Blueberry harvest has transitioned from the South America to North America - Chile
completed the fresh shipping season in early April at 97% of last year, significantly short of the preharvest forecasted 20% increase. Frozen pack is anticipated short of last year although reliable data is not available at this time. Frozen shipments to N.A. are expected to be significantly reduced from 2011’s harvest with increases to Asia.
Florida’s harvest began mid ‐ March following considerable freeze damage in February. This week’s Florida Blueberry Growers Association’s report forecasts the total harvest at 70% of last year, essentially 100% fresh. Georgia southern highbush variety harvest for fresh market began mid ‐ April; also experienced freeze damage and anticipated less than 2011.
Today blueberry bud development in all eastern growing districts, highbush and lowbush, are two or more weeks ahead of normal and at very high risk of cold temperature (freeze) damage. Temperatures this week have threatened and history would give caution for three to four weeks, until mid ‐ May.
Western growing districts are contrary to the east, with bud development much later than normal with some reporting a week later than 2011, a year considered two weeks later than normal.
2012 Frozen pack forecast – it is far too early to forecast although a 10 ‐ 15% increase over last year is a reasonable expectation on the basis of new acreage, and Michigan’s extremely short 2011 crop.
USDA Cold Storage Report – March 31, 2012
March Movement is the first in this crop cycle with an increase over the prior year, and a March record of 17.3mm pounds surpassing March 2008’s 16.5mm pounds. A very positive outcome for the blueberry market. Why? Lower imports from Argentina and Chile compared to prior year and first quarter frozen market activity has been strong indicating product utilization improvement. My forecasted low carry out has been reduced to 62mm pounds from last month’s 74mm, due to reduced Florida and early Georgia forecast, late California harvest season and the strong fresh prices. Last year June reported a 6mm “in” movement, a first. This is not expected in 2012.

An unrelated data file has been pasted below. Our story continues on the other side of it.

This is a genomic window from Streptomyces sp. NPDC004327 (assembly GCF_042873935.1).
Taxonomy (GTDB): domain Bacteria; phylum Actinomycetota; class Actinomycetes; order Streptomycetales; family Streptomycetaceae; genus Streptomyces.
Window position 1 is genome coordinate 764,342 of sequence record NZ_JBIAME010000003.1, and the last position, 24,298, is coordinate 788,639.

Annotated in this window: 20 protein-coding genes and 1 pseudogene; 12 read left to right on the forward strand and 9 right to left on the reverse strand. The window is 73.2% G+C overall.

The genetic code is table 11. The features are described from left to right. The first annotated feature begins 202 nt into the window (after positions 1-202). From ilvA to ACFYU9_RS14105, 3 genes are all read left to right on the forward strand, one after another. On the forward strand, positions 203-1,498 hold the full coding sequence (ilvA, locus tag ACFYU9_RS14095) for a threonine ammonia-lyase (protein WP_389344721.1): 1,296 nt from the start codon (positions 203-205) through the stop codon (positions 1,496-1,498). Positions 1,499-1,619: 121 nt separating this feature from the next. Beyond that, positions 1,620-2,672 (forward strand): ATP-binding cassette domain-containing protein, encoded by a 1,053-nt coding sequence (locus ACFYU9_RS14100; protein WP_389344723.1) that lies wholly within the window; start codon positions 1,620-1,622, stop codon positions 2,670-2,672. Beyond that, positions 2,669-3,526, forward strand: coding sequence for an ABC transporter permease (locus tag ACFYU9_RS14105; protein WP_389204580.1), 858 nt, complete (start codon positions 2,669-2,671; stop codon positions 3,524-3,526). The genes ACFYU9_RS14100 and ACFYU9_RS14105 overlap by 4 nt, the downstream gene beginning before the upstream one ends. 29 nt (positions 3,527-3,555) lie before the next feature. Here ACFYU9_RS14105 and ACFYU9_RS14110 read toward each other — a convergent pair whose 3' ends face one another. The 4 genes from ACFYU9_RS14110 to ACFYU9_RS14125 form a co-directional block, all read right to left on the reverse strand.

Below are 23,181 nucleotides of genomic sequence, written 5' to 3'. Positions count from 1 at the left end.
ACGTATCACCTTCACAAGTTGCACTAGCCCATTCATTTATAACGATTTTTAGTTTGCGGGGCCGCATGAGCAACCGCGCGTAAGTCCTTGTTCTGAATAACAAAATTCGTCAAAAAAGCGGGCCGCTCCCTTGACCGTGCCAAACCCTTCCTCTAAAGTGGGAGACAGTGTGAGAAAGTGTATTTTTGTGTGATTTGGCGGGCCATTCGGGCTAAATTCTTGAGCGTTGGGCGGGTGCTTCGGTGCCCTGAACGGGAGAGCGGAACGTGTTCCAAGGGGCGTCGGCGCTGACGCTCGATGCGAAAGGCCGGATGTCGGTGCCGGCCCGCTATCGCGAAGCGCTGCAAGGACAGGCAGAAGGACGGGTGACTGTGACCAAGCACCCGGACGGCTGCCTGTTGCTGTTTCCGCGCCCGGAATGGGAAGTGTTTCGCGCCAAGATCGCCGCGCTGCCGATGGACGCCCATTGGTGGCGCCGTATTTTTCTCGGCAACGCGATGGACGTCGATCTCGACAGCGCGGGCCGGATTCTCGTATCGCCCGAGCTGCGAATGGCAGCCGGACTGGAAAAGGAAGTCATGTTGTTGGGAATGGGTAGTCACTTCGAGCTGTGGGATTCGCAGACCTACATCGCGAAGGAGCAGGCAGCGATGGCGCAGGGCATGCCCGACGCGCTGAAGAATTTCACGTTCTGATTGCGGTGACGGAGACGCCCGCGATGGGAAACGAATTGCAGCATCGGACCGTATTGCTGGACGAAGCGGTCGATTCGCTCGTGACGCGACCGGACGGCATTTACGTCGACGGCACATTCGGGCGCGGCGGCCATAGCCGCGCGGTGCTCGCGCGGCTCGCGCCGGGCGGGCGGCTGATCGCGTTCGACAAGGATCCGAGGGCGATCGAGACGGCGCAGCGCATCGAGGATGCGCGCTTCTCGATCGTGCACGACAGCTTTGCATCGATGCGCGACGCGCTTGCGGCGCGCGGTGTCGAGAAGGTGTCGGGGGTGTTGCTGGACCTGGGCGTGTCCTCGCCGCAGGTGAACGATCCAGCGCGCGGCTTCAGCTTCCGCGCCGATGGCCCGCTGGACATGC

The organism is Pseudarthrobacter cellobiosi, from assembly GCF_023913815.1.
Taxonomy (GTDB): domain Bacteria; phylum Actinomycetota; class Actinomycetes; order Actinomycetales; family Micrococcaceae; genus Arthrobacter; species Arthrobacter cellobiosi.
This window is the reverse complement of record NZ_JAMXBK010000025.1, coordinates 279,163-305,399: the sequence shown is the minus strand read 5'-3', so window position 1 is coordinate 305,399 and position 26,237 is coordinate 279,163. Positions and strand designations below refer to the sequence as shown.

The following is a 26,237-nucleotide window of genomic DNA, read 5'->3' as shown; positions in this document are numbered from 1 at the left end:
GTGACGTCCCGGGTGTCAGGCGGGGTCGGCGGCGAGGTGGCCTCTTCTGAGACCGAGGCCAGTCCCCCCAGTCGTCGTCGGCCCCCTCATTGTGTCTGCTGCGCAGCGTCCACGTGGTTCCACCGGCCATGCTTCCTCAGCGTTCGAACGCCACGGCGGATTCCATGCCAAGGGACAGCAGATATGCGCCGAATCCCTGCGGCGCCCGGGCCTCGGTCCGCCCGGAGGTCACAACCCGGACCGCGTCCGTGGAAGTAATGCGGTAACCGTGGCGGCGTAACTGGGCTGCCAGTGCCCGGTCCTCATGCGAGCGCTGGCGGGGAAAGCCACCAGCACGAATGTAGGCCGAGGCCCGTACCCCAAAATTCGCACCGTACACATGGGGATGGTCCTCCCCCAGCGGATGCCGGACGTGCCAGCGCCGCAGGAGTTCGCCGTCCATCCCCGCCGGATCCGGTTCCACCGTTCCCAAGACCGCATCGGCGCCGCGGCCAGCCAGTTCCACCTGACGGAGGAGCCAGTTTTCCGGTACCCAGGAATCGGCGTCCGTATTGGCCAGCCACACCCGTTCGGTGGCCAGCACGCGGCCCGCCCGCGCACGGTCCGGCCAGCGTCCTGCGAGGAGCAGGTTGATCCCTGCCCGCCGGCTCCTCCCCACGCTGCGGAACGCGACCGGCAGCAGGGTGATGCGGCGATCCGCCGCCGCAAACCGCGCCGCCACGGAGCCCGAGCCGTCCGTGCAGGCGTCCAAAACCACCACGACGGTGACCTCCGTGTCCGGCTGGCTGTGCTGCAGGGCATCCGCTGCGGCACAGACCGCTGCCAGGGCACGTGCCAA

Recent highbush blueberry price reports are widely scattered from $1.30 to $1.69 with many factors including product specification and location (freight an increasingly important element in fob pricing). There are a few reports of early commitments for the 2012 harvest. Interest in frozen blueberries remains high, and anticipation of softening prices from 2011 is rekindling interest dampened by 2011 prices. Lowbush wild blueberries supplies are tight, few sales, prices in around $2; and all growing areas are at high risk of cold temperature damage.